Pennines Walk - Cragg Vale to Stoodley Pike
PUBLISHED: 00:16 23 February 2011 | UPDATED: 15:24 26 April 2017
Enjoy classic Pennine moorland country of huge skies and water-gouged hillsides. Terry Fletcher is your guide
They have always done things their own way in the deep valleys of the South Pennines. Even today Hebden Bridge is known as the Alternative Living Capital, not just of Yorkshire or even the North but probably of the whole country. But colourful as it may be, mild 21st century eccentricity is a pale shadow of the wild lawlessness that was once the hallmark of these valleys and none more so than Cragg Vale.
In the 1700s this was the stronghold of ‘King’ David Hartley and his two brothers, the self-styled Dukes of York and Edinburgh, who were at the centre of a gang of coiners, men who carefully clipped the edges from gold coins, re-milled them and then used the precious metal they collected to produce bright new sovereigns.
The penalty was death but the rewards immense and the Hartleys’ criminal reach was said to extend into the finest houses. Local landowners and the newly-rich industrialists were said to send their money to be ‘recycled’ at a profit. When Hartley’s reign was ended by excise man William Deighton, the Dukes put out a Mafia-style contract on him and he was murdered by two local thugs.
In those days a stranger could expect a hostile reception but happily these days walkers are welcome and the most serious risk a visitor takes is of a soaking from the rain. The men who peppered these hills with reservoirs certainly knew what they were about.
From the main road through Cragg Vale take Church Bank Lane down to the right, signposted to St John’s Church and the Hinchliffe Country Restaurant. The road quickly passes St John’s before crossing a bridge.
Continue up the road, which is part of the Calderdale Way and passes an impressive gatehouse as it makes its way up the wooded clough.
Eventually it arrives at Withens Clough Reservoir, where there is usually a car park but this is closed until the autumn to allow work on the dam.
A signposted diversion leads above the old car park. Follow the yellow-painted posts round the workings to rejoin the reservoir road. Turn right along the shoreline for a couple of hundred yards. When the track swings leftwards go through a gap in the wall on the right next to a lichen-encrusted sign pointing the way to Stoodley Pike.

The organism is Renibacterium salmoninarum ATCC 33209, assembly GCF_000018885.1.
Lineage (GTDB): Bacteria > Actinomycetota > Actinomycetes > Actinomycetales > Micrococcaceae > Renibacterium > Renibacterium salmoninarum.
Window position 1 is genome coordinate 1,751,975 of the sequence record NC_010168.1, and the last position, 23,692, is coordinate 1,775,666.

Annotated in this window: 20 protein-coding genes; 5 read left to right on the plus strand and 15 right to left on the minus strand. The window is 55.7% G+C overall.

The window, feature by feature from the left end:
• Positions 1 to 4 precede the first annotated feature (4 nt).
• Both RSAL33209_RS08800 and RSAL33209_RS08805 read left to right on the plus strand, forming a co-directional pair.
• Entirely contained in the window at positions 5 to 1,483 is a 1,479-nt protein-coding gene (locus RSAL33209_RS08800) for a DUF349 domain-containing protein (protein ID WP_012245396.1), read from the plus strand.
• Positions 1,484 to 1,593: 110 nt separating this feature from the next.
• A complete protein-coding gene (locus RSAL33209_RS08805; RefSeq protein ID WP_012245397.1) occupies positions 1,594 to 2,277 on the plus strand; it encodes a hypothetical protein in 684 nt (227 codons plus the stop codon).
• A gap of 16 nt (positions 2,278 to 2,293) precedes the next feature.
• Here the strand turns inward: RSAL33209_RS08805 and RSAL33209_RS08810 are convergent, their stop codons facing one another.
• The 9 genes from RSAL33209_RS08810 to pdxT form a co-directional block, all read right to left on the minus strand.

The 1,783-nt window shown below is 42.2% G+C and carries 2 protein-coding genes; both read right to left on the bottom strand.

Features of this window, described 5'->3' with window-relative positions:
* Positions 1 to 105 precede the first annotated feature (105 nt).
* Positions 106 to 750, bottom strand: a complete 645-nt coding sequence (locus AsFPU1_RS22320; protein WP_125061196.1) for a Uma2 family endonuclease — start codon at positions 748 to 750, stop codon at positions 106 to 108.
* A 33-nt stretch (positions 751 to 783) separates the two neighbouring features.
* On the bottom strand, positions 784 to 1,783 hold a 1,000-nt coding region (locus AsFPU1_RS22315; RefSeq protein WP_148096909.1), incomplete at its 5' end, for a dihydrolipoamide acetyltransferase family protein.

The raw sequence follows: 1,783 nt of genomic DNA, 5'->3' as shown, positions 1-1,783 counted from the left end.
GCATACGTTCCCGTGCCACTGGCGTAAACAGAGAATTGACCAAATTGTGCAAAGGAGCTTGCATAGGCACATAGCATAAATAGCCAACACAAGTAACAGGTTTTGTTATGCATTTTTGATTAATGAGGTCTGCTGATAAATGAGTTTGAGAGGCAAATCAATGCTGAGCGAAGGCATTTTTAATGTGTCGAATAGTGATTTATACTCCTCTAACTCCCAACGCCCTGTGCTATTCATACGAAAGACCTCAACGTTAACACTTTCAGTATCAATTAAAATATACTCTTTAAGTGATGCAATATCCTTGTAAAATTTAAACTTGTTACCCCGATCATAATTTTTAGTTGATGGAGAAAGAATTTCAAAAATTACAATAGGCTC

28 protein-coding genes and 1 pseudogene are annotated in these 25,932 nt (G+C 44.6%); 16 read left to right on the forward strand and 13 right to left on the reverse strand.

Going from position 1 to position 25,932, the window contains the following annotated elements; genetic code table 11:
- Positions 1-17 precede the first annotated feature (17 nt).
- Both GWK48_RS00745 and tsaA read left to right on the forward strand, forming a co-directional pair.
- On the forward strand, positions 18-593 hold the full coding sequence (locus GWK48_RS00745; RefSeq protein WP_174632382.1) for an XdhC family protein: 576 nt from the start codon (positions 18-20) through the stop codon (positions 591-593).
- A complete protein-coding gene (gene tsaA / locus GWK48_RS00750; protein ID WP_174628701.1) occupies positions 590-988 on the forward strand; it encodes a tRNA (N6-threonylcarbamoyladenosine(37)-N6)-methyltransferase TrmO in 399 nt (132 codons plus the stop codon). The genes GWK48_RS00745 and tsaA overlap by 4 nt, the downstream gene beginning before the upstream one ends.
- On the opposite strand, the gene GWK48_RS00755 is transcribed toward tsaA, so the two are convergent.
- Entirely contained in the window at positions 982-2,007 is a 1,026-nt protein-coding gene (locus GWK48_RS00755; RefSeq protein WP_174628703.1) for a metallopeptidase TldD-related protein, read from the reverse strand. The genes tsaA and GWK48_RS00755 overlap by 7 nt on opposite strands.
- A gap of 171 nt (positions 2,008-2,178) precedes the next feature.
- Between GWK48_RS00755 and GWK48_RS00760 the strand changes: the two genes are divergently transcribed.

The path soon reaches a walled enclosure where there is a choice of routes. Take the left hand one by a sign pointing to the macabre-sounding Lad’s Grave.
This is classic Pennine moorland country of huge skies and water-gouged hillsides. It could never be described as pretty yet has an austere grandeur which has called to generations of northern walkers for whom it represented an escape from the clatter and smoke of the surrounding milltowns.
The path climbs steadily to the ridge until the obelisk of Stoodley Pike monument comes into sight close ahead. Follow the path towards it and cross the surprisingly solid wall in front by a sturdy ladder stile. Here a vast panorama opens up all around, painted in a thousand shades of green and brown.
The monument is a prominent feature in almost every view in the Upper Calder Valley and even close up it does not disappoint. It sits four square on the rim of the moor with Hebden Bridge at its feet, a vast bulk soaring 120ft into the air. It was begun in 1814 to commemorate the abdication of Napoleon but has been rebuilt twice since then.
From the monument turn rightwards aiming for a large conifer plantation further along the ridge.
As the Pennine Way branches off towards Mankinholes, carry on towards the trees. A broad walled track, Dick’s Lane, runs along the plantation’s edge. Turn left along this and continue beyond the trees and through a gate until the left hand wall disappears. Here take another green lane on the right, marked Public footpath. This is Cragg Road and has a top-of-the-world air with the moors stretching away all around.
Pass Knowl Farm and descend the road. Where it turns right at Stone Royd Farm, press ahead through a gate and descend the fields diagonally rightwards to emerge on a rough farm track. Turn left for a few paces and then take a gate on the right with a yellow footpath arrow.
Head diagonally left aiming for the bottom corner where a discreet yellow arrow points into the wood. Drop steeply through the trees to emerge on some stone steps. Turn left past the farm buildings before forking rightwards downhill round a series of steep winding curves to where it meets the reservoir road by the gatehouse past on the outward leg. Turn left and follow it back to Cragg Vale.
Start/Finish: On the B1638 at Cragg Vale
Distance: 6 miles/9km
Time: 3-4 hours
Terrain: Mostly on moorland tracks and green lanes with a couple of steep descents
Refreshments: Cafés and pubs in Cragg Vale, Mytholmroyd and Hebden Bridge
Map: OS OL21 South Pennines